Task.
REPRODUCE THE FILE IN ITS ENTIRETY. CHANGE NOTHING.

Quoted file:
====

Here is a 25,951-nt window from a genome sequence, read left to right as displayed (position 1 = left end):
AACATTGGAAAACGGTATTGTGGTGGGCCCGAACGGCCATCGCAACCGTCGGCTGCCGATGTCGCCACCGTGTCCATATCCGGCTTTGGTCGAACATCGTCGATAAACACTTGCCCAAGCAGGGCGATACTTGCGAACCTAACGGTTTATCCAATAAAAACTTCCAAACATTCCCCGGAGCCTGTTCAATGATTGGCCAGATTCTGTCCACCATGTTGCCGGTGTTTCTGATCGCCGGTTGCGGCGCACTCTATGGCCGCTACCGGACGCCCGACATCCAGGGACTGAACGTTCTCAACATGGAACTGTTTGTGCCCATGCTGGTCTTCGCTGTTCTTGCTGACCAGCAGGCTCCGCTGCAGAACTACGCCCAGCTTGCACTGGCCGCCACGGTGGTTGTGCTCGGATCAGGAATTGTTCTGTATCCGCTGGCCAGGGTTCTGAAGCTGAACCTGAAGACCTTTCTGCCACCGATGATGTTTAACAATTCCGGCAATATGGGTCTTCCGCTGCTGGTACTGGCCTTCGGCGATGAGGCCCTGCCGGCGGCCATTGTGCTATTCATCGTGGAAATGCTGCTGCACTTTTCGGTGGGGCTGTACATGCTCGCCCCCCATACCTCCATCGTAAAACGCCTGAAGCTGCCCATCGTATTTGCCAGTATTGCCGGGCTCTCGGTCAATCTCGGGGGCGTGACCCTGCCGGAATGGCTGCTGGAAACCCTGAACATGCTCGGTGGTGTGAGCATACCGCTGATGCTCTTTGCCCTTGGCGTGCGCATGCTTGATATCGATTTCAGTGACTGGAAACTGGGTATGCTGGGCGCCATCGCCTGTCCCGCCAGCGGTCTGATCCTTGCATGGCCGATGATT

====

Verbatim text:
Here is a 25,951-nt window from a genome sequence, read left to right as displayed (position 1 = left end):
AACATTGGAAAACGGTATTGTGGTGGGCCCGAACGGCCATCGCAACCGTCGGCTGCCGATGTCGCCACCGTGTCCATATCCGGCTTTGGTCGAACATCGTCGATAAACACTTGCCCAAGCAGGGCGATACTTGCGAACCTAACGGTTTATCCAATAAAAACTTCCAAACATTCCCCGGAGCCTGTTCAATGATTGGCCAGATTCTGTCCACCATGTTGCCGGTGTTTCTGATCGCCGGTTGCGGCGCACTCTATGGCCGCTACCGGACGCCCGACATCCAGGGACTGAACGTTCTCAACATGGAACTGTTTGTGCCCATGCTGGTCTTCGCTGTTCTTGCTGACCAGCAGGCTCCGCTGCAGAACTACGCCCAGCTTGCACTGGCCGCCACGGTGGTTGTGCTCGGATCAGGAATTGTTCTGTATCCGCTGGCCAGGGTTCTGAAGCTGAACCTGAAGACCTTTCTGCCACCGATGATGTTTAACAATTCCGGCAATATGGGTCTTCCGCTGCTGGTACTGGCCTTCGGCGATGAGGCCCTGCCGGCGGCCATTGTGCTATTCATCGTGGAAATGCTGCTGCACTTTTCGGTGGGGCTGTACATGCTCGCCCCCCATACCTCCATCGTAAAACGCCTGAAGCTGCCCATCGTATTTGCCAGTATTGCCGGGCTCTCGGTCAATCTCGGGGGCGTGACCCTGCCGGAATGGCTGCTGGAAACCCTGAACATGCTCGGTGGTGTGAGCATACCGCTGATGCTCTTTGCCCTTGGCGTGCGCATGCTTGATATCGATTTCAGTGACTGGAAACTGGGTATGCTGGGCGCCATCGCCTGTCCCGCCAGCGGTCTGATCCTTGCATGGCCGATGATT